"Living for four years inside a concrete and steel prison and now being able to kind of look around, smell the air...it makes a huge difference," Amanda's father, Curt Knox, told "48 Hours" correspondent Peter Van Sant after the acquittal.
But then, in 2013, Italy's highest criminal court ordered a retrial for Knox and Sollecito after reversing the appeals' court's decision. The two were convicted again in Florence in 2014.
Another man, Rudy Guede from Ivory Coast, was arrested, tried and convicted of the murder in a separate trial and is serving a 16-year sentence.
In her closing arguments Friday, Sollecito's lawyer Bongiorno said even Knox's original statement to police -- which was never entered as evidence and was later changed -- exonerated her client.
Knox, who along with Kercher had been studying in the university town of Perugia, had initially accused a Congolese bar owner of the murder. She also told investigators that she was home the night that Kercher was killed and had to cover her ears to drown out her screams.
Bongiorno said she believed Knox's statement was coerced -- but that even if the high court chose to consider it, Sollecito figured nowhere in her story.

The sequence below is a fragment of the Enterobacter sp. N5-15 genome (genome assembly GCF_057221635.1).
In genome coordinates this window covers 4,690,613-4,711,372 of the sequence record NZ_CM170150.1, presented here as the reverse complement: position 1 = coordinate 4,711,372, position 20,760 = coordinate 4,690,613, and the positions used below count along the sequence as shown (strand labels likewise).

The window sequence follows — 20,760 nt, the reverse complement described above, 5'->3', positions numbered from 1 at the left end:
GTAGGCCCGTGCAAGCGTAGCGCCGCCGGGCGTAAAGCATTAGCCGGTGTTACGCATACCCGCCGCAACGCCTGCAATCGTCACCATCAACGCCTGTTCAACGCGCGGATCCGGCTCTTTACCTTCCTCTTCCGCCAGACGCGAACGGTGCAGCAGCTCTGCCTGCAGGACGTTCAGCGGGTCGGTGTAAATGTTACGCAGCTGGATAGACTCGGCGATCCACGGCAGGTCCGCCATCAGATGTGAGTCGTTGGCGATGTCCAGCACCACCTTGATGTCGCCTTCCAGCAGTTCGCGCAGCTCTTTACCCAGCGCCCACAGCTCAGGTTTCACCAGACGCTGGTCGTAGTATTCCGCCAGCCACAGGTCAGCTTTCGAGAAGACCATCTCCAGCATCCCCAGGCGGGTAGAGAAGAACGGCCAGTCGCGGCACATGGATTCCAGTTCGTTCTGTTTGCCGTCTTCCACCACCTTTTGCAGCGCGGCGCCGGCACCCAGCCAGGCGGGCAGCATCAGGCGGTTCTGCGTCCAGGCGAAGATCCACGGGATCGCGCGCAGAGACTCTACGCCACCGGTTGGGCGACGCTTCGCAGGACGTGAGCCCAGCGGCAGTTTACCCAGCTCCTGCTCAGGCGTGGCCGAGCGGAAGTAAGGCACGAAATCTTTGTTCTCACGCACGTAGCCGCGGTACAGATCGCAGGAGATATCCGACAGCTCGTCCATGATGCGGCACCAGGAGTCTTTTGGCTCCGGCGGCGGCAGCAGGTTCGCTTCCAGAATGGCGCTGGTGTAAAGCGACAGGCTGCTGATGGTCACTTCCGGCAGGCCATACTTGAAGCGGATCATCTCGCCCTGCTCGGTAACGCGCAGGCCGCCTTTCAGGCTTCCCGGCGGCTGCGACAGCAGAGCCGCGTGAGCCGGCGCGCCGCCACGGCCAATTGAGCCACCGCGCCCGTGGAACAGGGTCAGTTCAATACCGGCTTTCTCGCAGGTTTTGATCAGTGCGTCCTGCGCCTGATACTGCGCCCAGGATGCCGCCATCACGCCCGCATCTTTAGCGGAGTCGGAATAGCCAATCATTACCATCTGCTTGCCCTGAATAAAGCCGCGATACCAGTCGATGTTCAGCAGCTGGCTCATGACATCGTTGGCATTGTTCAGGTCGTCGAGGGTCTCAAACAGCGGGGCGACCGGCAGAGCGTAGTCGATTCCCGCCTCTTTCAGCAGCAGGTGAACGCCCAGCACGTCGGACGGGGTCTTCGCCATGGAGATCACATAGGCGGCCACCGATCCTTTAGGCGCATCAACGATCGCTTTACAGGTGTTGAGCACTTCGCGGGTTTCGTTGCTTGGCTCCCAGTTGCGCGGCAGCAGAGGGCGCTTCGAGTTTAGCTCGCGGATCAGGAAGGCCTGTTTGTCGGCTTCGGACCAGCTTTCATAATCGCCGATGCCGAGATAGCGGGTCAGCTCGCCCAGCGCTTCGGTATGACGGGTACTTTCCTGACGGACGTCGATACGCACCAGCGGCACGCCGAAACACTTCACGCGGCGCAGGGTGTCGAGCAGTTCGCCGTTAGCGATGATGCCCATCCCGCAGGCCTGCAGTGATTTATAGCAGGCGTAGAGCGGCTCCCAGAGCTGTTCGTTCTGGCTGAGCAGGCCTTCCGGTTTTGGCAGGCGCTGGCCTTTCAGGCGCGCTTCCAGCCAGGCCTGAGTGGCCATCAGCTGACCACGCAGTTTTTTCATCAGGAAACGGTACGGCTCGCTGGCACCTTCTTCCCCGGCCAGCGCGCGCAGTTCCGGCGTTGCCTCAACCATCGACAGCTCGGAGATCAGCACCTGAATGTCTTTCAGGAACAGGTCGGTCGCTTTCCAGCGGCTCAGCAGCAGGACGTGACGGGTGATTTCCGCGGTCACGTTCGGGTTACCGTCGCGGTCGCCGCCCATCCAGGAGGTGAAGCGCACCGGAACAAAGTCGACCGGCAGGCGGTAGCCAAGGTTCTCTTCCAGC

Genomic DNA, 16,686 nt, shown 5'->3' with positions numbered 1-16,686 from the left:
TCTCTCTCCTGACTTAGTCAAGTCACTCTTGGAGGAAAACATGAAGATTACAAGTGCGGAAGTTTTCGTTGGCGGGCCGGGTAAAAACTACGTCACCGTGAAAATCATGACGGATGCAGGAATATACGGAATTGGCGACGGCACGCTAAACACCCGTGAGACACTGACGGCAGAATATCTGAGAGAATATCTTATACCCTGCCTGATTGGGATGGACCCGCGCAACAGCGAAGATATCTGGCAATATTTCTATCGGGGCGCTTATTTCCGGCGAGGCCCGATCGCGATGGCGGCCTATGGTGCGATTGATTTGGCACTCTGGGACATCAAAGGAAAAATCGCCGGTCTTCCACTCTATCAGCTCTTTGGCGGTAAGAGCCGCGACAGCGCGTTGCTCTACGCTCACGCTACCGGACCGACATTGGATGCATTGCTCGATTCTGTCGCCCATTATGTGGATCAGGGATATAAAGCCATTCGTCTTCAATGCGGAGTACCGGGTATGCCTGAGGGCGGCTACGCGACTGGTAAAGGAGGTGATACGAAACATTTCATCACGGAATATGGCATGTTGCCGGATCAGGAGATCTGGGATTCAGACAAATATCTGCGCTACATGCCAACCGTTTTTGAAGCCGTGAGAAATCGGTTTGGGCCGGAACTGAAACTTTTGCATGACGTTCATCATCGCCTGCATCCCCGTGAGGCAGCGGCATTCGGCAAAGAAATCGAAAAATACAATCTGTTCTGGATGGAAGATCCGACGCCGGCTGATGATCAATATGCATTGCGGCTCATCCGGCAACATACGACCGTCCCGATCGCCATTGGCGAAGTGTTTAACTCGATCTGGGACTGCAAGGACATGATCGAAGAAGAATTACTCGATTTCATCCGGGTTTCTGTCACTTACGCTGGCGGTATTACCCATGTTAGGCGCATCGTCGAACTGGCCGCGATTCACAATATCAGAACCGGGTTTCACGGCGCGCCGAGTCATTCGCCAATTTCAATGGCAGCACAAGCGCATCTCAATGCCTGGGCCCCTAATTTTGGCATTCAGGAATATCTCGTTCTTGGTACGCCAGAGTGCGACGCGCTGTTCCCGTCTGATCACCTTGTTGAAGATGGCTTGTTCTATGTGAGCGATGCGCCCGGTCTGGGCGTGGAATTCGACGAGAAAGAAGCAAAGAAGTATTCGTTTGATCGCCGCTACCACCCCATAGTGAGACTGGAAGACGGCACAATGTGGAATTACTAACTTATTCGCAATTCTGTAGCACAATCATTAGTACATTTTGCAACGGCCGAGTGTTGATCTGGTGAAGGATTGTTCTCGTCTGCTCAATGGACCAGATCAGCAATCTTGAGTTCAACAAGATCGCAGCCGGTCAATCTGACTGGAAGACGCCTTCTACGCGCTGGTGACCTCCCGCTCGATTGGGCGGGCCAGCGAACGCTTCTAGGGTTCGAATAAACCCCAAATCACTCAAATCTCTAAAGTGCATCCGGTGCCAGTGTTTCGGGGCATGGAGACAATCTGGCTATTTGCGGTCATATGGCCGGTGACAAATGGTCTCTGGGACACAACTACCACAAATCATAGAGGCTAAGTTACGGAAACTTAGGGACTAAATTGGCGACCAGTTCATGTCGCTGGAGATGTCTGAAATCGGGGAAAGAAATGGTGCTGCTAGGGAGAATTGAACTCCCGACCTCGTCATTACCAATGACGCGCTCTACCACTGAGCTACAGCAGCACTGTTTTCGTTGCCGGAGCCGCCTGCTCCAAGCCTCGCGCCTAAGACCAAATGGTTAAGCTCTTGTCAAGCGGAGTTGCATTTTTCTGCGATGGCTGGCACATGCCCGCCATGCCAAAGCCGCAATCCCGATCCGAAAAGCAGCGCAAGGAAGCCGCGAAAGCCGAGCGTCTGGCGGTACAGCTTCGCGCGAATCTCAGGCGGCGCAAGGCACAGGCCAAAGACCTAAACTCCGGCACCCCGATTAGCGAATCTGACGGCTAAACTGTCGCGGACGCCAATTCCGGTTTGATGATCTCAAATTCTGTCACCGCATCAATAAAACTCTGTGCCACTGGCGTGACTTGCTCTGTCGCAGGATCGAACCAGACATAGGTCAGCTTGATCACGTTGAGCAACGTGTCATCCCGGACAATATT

"My heart is crying because I think she was pressured by an intermediary," Bongiorno said, apparently referring to the person who served as Knox's unofficial translator during police questioning. But within that statement, Bongiorno added, Knox "rules out Sollecito."
Initially Sollecito said he was working on his computer all night, and that he couldn't remember if Knox had stayed the whole night with him. Police said there was no sign he used the computer that night.
The couple later said they had spent the evening together at Sollecito's place watching a movie, smoking marijuana and making love.
Knox said her initial statement was forced under duress during late-night questioning by Italian police without a lawyer present and in a language she barely spoke. Her false accusation against Diya "Patrick" Lumumba, who owned the bar where Knox occasionally worked, resulted in a slander conviction against Knox that has been upheld on appeal.